Buffett Says He Goofed on Geico Credit Card Idea

By | March 1, 2010

Warren Buffett is considered expert in many things in the financial world. Credit cards apparently are not among them.

The world’s second-richest person often admits when he gets things wrong. He did so on Saturday in his annual letter to shareholders of his Omaha, Nebraska-based insurance and investment company, Berkshire Hathaway Inc.

Buffett had a brainstorm: create a credit card for customers of Geico Corp., the third-largest U.S. car insurer, which Berkshire has owned since 1996.

Though Geico underwriting profit fell 29 percent last year as loss claims increased, premiums earned grew 9 percent as it won new business in part through $800 million of advertising, many featuring a talking gecko.

Thanks to Geico chief Tony Nicely’s leadership, Buffett said he is “more excited” about Geico now than he was when he first visited the company in 1951, as a 20-year-old student.

He’s probably referring to the car insurance.

“For many years,” Buffett wrote, “I had struggled to think of side products that we could offer our millions of loyal Geico customers. Unfortunately, I finally succeeded, coming up with a brilliant insight that we should market our own credit card. I reasoned that Geico policyholders were likely to be good credit risks and, assuming we offered an attractive card, would likely favor us with their business.”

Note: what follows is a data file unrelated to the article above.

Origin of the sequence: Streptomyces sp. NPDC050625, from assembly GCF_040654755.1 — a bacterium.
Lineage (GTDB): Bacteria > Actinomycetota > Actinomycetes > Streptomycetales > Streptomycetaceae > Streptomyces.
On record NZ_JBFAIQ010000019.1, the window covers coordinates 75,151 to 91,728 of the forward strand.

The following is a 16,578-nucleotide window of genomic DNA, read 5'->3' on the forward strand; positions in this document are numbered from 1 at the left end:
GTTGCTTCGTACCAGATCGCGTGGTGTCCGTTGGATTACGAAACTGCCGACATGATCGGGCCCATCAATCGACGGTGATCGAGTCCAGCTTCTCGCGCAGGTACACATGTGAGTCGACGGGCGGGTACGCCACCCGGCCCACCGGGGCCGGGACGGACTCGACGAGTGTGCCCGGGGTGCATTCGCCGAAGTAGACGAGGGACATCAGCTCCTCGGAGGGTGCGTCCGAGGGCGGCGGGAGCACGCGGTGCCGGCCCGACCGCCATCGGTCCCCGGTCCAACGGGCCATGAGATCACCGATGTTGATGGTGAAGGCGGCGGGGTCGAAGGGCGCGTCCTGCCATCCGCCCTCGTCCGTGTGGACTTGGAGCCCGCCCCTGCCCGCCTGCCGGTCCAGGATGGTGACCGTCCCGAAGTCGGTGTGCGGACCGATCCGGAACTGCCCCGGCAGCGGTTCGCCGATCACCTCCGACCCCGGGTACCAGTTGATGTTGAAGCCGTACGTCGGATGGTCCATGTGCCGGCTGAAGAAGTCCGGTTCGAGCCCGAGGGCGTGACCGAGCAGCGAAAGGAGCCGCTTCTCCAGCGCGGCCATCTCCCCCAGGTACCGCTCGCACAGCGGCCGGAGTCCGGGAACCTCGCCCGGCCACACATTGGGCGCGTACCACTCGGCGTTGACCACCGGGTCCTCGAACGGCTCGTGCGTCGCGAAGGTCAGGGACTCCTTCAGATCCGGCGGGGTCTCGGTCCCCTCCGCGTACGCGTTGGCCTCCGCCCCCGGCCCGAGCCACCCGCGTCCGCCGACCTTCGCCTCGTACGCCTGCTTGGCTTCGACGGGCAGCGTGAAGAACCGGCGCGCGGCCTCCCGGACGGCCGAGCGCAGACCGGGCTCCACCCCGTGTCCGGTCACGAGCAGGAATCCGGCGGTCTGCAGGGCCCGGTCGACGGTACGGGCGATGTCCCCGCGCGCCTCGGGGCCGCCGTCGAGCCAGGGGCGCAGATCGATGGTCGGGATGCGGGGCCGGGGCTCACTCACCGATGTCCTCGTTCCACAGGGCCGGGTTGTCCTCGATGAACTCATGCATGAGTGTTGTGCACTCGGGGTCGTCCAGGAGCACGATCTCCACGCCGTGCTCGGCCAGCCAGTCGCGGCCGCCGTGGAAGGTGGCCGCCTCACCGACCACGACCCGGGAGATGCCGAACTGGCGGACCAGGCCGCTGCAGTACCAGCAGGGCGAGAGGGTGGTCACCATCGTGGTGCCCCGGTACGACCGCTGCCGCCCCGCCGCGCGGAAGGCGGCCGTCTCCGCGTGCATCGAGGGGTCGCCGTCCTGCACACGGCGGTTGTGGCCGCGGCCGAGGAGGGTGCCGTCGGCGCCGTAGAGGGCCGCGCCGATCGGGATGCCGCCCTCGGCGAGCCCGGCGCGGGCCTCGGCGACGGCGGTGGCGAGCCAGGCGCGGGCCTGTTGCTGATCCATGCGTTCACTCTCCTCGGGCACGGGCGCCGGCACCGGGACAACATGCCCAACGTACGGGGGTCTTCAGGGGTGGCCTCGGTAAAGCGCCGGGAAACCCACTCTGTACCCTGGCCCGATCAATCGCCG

And they did — but as at many traditional credit card lenders, it was the wrong type of business.

Buffett said Geico lost $6.3 million pretax on cards before he “finally woke up.” It lost $44 million more when it sold a $98 million portfolio of card receivables, at 55 cents on the dollar.

“Your chairman closed the book on a very expensive business fiasco entirely of his own making,” Buffett wrote.

“Geico’s managers, it should be emphasized, were never enthusiastic about my idea,” he went on. “They warned me that instead of getting the cream of Geico’s customers we would get the — well, let’s call it the non-cream. I subtly indicated that I was older and wiser.”

Buffett said he was half-right. “I was just older.”

Buffett is 79.

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